Our current four-year graduation rate is on target for meeting or exceeding our 2025 goal of 60%. Equity gaps are below 4% in most categories, and the CSU GI2025 dashboard forecasts that we are on track to fully eliminate many equity gaps by 2025.

One major reason for these recent increases was our focus on increasing enrollment in the summer term these past years; 10,500 unique students now enroll in the summer. It is my goal to further increase this to nearly 15,000, coupled with the necessary increases in State University Grants and summer financial aid for all our students. More than $5 million in SUG grants are available to our students for just this summer alone.


SDSU fundraising has increased year-over-year from $82 million in 2018... to $116 million in 2019...and $127 million raised in 2020.

An incredible 21,019 of our current students receive aid from one or more of our SDSU scholarships...and these annual philanthropic records translate to direct and critical increasing support for our students.

And during just the first nine months of this current fiscal year — during the height of the pandemic — we raised nearly $99 million, not including several principal level gifts in the development pipeline.

Of particular importance: Philanthropic support of new endowed faculty positions reached an all time high in 2020 at $14.1 million to support new faculty.

We have increased the scholarship distribution rate to our students, from 66% when I arrived three years ago to 98% of aid awarded to our students, now.

SDSU Mission Valley

Construction on SDSU Mission Valley and Aztec Stadium continues to move forward on schedule. This is, in and of itself, an achievement I am incredibly proud of, and sets the stage for an early start to our campus Innovation District opportunities.

Aztec Stadium is scheduled to open for the 2022 Fall season, which will also mark the university’s 125th Anniversary.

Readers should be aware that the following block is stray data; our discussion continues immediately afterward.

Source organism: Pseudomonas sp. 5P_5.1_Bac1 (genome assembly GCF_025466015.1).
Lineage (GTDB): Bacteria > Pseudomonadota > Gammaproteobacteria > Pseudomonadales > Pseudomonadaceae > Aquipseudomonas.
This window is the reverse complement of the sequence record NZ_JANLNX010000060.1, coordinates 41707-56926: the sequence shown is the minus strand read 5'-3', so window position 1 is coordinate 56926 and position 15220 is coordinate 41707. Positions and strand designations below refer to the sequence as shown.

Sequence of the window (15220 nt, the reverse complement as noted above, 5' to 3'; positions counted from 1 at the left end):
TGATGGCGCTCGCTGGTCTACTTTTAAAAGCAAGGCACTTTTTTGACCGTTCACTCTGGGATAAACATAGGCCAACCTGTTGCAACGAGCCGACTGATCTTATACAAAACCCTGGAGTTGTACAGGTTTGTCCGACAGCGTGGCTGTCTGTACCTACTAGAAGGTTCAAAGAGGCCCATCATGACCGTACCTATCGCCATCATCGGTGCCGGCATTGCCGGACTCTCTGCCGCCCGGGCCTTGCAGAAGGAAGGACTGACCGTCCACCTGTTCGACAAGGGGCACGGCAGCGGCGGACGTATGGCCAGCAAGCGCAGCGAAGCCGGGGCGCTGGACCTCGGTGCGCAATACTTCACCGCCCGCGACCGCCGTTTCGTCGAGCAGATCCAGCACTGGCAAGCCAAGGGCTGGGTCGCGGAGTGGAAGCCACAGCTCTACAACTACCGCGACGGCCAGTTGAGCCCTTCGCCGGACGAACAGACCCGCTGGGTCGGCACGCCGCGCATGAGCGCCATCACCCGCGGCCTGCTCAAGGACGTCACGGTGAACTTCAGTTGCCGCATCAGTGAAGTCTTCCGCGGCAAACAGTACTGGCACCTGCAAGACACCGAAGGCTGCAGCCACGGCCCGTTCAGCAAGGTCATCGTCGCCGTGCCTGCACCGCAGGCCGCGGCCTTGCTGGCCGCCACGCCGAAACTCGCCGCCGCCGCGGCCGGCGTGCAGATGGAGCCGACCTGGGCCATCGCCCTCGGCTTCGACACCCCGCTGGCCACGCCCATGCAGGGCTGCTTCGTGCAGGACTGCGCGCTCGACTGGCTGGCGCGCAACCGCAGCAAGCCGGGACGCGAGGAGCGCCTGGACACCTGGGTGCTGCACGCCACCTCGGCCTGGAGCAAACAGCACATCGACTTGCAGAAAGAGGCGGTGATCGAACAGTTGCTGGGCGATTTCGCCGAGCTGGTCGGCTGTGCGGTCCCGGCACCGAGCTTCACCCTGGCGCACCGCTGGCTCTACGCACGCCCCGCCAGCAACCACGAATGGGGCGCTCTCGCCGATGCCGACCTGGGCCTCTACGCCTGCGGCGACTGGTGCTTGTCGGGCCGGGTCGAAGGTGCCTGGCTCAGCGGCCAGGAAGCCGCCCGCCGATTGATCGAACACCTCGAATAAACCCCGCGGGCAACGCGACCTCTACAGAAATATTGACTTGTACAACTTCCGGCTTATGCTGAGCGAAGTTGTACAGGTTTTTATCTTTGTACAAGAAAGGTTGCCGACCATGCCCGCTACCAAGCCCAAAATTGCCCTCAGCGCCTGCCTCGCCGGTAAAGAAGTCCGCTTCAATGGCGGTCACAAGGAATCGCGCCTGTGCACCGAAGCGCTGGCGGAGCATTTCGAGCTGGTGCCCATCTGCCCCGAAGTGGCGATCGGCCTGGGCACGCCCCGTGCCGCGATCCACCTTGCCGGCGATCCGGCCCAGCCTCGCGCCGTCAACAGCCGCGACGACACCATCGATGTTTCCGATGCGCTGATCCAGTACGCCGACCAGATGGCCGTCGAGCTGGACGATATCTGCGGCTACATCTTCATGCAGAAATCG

SDSU Mission Valley will directly facilitate our R-01 and scholarly aspirations, as well as provide more revenue for that scholarship.

It will support our graduate students and new faculty by offering subsidized housing.

And it will expand our university’s overall economic impact in the region by an additional $3 billion annually, with an estimated 3,500 to 5,550 new workers to be employed. This is a critical investment for our post-pandemic growth as a university and region.

SDSU Imperial Valley

This fall, SDSU Imperial Valley students will have the option to enroll in three new degree programs, including our first STEM program in mathematics.

SDSU Imperial Valley is also hiring new tenure-track faculty members and new full-time staff members to the Student Affairs team.

These expanded offerings, and the student support services we are also enhancing, are dramatic additions, and will bring student life and co-curricular support to our Imperial Valley campus. This follows three years of increased attention across SDSU Imperial Valley, and lays the foundation for an Innovation District and expanded enrollment in the valley.

Faculty, Staff Retention, Diversity

The number of underrepresented faculty hires at SDSU increased substantially over the past three years.

In fall 2016, only 13% of incoming faculty hires were underrepresented in their field, increasing to 21% in fall of 2018, 42% in fall of 2019, and 56% of all new hires in fall of 2020.

This year, more than 65% of our newly hired faculty are underrepresented in their respective disciplines.